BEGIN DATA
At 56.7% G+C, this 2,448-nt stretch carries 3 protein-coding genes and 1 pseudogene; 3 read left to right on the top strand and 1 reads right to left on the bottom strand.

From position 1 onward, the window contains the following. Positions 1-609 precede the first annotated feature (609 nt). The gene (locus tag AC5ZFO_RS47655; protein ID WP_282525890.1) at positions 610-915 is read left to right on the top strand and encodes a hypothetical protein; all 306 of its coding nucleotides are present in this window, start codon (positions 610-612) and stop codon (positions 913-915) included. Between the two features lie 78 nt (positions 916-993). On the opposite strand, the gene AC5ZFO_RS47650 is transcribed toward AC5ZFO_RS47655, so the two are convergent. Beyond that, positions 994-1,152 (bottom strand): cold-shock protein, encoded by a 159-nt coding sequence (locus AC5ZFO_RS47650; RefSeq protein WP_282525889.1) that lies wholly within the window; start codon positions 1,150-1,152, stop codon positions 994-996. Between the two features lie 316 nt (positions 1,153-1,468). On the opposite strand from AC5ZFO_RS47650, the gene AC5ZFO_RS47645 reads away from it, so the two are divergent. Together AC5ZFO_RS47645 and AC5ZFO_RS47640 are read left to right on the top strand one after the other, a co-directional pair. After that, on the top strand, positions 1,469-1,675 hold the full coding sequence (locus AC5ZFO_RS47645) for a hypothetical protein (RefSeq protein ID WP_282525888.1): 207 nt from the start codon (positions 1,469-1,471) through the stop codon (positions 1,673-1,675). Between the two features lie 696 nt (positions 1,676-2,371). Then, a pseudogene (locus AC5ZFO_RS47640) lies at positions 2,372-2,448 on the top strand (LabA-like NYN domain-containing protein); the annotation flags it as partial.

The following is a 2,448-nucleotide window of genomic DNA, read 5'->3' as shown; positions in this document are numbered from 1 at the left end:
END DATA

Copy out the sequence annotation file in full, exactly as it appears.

At 56.7% G+C, this 2,448-nt stretch carries 3 protein-coding genes and 1 pseudogene; 3 read left to right on the top strand and 1 reads right to left on the bottom strand.

From position 1 onward, the window contains the following. Positions 1-609 precede the first annotated feature (609 nt). The gene (locus tag AC5ZFO_RS47655; protein ID WP_282525890.1) at positions 610-915 is read left to right on the top strand and encodes a hypothetical protein; all 306 of its coding nucleotides are present in this window, start codon (positions 610-612) and stop codon (positions 913-915) included. Between the two features lie 78 nt (positions 916-993). On the opposite strand, the gene AC5ZFO_RS47650 is transcribed toward AC5ZFO_RS47655, so the two are convergent. Beyond that, positions 994-1,152 (bottom strand): cold-shock protein, encoded by a 159-nt coding sequence (locus AC5ZFO_RS47650; RefSeq protein WP_282525889.1) that lies wholly within the window; start codon positions 1,150-1,152, stop codon positions 994-996. Between the two features lie 316 nt (positions 1,153-1,468). On the opposite strand from AC5ZFO_RS47650, the gene AC5ZFO_RS47645 reads away from it, so the two are divergent. Together AC5ZFO_RS47645 and AC5ZFO_RS47640 are read left to right on the top strand one after the other, a co-directional pair. After that, on the top strand, positions 1,469-1,675 hold the full coding sequence (locus AC5ZFO_RS47645) for a hypothetical protein (RefSeq protein ID WP_282525888.1): 207 nt from the start codon (positions 1,469-1,471) through the stop codon (positions 1,673-1,675). Between the two features lie 696 nt (positions 1,676-2,371). Then, a pseudogene (locus AC5ZFO_RS47640) lies at positions 2,372-2,448 on the top strand (LabA-like NYN domain-containing protein); the annotation flags it as partial.

The following is a 2,448-nucleotide window of genomic DNA, read 5'->3' as shown; positions in this document are numbered from 1 at the left end: